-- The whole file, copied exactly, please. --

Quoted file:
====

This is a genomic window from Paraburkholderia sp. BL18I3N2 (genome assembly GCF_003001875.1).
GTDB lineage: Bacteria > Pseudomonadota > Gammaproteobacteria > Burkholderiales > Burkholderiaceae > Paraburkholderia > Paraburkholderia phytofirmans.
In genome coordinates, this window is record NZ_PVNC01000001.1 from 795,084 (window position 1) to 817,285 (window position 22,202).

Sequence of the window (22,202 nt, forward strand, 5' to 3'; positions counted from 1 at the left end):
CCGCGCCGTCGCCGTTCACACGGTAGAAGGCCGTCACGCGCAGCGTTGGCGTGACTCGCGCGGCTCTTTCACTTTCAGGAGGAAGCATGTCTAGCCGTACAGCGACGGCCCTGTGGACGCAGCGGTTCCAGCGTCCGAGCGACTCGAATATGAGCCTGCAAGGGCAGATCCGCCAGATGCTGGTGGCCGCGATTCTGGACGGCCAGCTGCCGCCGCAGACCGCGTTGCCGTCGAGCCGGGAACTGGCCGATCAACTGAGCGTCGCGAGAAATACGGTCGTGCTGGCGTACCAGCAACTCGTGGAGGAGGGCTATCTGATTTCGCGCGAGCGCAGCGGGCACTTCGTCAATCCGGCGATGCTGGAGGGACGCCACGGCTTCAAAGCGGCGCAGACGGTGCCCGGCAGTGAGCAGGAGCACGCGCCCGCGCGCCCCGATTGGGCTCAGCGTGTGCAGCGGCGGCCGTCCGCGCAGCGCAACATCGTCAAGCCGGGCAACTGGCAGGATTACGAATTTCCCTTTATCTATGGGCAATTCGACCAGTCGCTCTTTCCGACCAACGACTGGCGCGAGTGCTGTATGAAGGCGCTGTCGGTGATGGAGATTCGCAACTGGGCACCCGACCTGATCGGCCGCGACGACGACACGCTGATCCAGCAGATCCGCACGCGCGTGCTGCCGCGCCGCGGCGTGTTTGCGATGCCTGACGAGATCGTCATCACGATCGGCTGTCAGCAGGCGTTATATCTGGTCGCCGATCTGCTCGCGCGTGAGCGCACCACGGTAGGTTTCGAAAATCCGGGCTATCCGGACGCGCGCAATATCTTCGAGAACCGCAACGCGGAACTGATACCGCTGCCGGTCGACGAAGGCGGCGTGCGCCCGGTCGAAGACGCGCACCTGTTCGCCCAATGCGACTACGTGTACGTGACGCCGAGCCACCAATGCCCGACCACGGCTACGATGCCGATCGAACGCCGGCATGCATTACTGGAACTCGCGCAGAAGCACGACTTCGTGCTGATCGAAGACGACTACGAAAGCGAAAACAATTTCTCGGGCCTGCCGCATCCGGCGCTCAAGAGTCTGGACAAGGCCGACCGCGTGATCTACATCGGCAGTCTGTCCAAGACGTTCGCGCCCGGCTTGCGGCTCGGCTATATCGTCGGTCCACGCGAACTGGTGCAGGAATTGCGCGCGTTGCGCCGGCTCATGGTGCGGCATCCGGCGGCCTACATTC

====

This is a genomic window from Paraburkholderia sp. BL18I3N2 (genome assembly GCF_003001875.1).
GTDB lineage: Bacteria > Pseudomonadota > Gammaproteobacteria > Burkholderiales > Burkholderiaceae > Paraburkholderia > Paraburkholderia phytofirmans.
In genome coordinates, this window is record NZ_PVNC01000001.1 from 795,084 (window position 1) to 817,285 (window position 22,202).

Sequence of the window (22,202 nt, forward strand, 5' to 3'; positions counted from 1 at the left end):
CCGCGCCGTCGCCGTTCACACGGTAGAAGGCCGTCACGCGCAGCGTTGGCGTGACTCGCGCGGCTCTTTCACTTTCAGGAGGAAGCATGTCTAGCCGTACAGCGACGGCCCTGTGGACGCAGCGGTTCCAGCGTCCGAGCGACTCGAATATGAGCCTGCAAGGGCAGATCCGCCAGATGCTGGTGGCCGCGATTCTGGACGGCCAGCTGCCGCCGCAGACCGCGTTGCCGTCGAGCCGGGAACTGGCCGATCAACTGAGCGTCGCGAGAAATACGGTCGTGCTGGCGTACCAGCAACTCGTGGAGGAGGGCTATCTGATTTCGCGCGAGCGCAGCGGGCACTTCGTCAATCCGGCGATGCTGGAGGGACGCCACGGCTTCAAAGCGGCGCAGACGGTGCCCGGCAGTGAGCAGGAGCACGCGCCCGCGCGCCCCGATTGGGCTCAGCGTGTGCAGCGGCGGCCGTCCGCGCAGCGCAACATCGTCAAGCCGGGCAACTGGCAGGATTACGAATTTCCCTTTATCTATGGGCAATTCGACCAGTCGCTCTTTCCGACCAACGACTGGCGCGAGTGCTGTATGAAGGCGCTGTCGGTGATGGAGATTCGCAACTGGGCACCCGACCTGATCGGCCGCGACGACGACACGCTGATCCAGCAGATCCGCACGCGCGTGCTGCCGCGCCGCGGCGTGTTTGCGATGCCTGACGAGATCGTCATCACGATCGGCTGTCAGCAGGCGTTATATCTGGTCGCCGATCTGCTCGCGCGTGAGCGCACCACGGTAGGTTTCGAAAATCCGGGCTATCCGGACGCGCGCAATATCTTCGAGAACCGCAACGCGGAACTGATACCGCTGCCGGTCGACGAAGGCGGCGTGCGCCCGGTCGAAGACGCGCACCTGTTCGCCCAATGCGACTACGTGTACGTGACGCCGAGCCACCAATGCCCGACCACGGCTACGATGCCGATCGAACGCCGGCATGCATTACTGGAACTCGCGCAGAAGCACGACTTCGTGCTGATCGAAGACGACTACGAAAGCGAAAACAATTTCTCGGGCCTGCCGCATCCGGCGCTCAAGAGTCTGGACAAGGCCGACCGCGTGATCTACATCGGCAGTCTGTCCAAGACGTTCGCGCCCGGCTTGCGGCTCGGCTATATCGTCGGTCCACGCGAACTGGTGCAGGAATTGCGCGCGTTGCGCCGGCTCATGGTGCGGCATCCGGCGGCCTACATTC